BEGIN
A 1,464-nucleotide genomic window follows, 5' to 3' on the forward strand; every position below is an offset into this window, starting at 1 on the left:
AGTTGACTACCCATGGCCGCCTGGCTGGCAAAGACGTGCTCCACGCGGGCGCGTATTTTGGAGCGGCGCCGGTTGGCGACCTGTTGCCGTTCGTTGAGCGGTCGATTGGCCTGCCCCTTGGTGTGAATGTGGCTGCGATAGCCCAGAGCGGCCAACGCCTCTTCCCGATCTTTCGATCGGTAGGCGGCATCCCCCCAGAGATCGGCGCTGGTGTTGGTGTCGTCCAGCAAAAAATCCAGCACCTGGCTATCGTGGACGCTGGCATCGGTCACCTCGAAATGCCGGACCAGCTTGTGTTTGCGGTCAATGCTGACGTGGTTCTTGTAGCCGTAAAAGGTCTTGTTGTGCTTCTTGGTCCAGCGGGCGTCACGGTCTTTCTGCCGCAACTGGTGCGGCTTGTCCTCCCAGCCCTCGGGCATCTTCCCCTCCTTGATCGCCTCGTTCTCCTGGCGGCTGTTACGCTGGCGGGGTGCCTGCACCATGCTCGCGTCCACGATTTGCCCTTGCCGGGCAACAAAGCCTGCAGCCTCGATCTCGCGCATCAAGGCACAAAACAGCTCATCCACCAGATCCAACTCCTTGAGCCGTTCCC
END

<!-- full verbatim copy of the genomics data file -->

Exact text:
A 1,464-nucleotide genomic window follows, 5' to 3' on the forward strand; every position below is an offset into this window, starting at 1 on the left:
AGTTGACTACCCATGGCCGCCTGGCTGGCAAAGACGTGCTCCACGCGGGCGCGTATTTTGGAGCGGCGCCGGTTGGCGACCTGTTGCCGTTCGTTGAGCGGTCGATTGGCCTGCCCCTTGGTGTGAATGTGGCTGCGATAGCCCAGAGCGGCCAACGCCTCTTCCCGATCTTTCGATCGGTAGGCGGCATCCCCCCAGAGATCGGCGCTGGTGTTGGTGTCGTCCAGCAAAAAATCCAGCACCTGGCTATCGTGGACGCTGGCATCGGTCACCTCGAAATGCCGGACCAGCTTGTGTTTGCGGTCAATGCTGACGTGGTTCTTGTAGCCGTAAAAGGTCTTGTTGTGCTTCTTGGTCCAGCGGGCGTCACGGTCTTTCTGCCGCAACTGGTGCGGCTTGTCCTCCCAGCCCTCGGGCATCTTCCCCTCCTTGATCGCCTCGTTCTCCTGGCGGCTGTTACGCTGGCGGGGTGCCTGCACCATGCTCGCGTCCACGATTTGCCCTTGCCGGGCAACAAAGCCTGCAGCCTCGATCTCGCGCATCAAGGCACAAAACAGCTCATCCACCAGATCCAACTCCTTGAGCCGTTCCC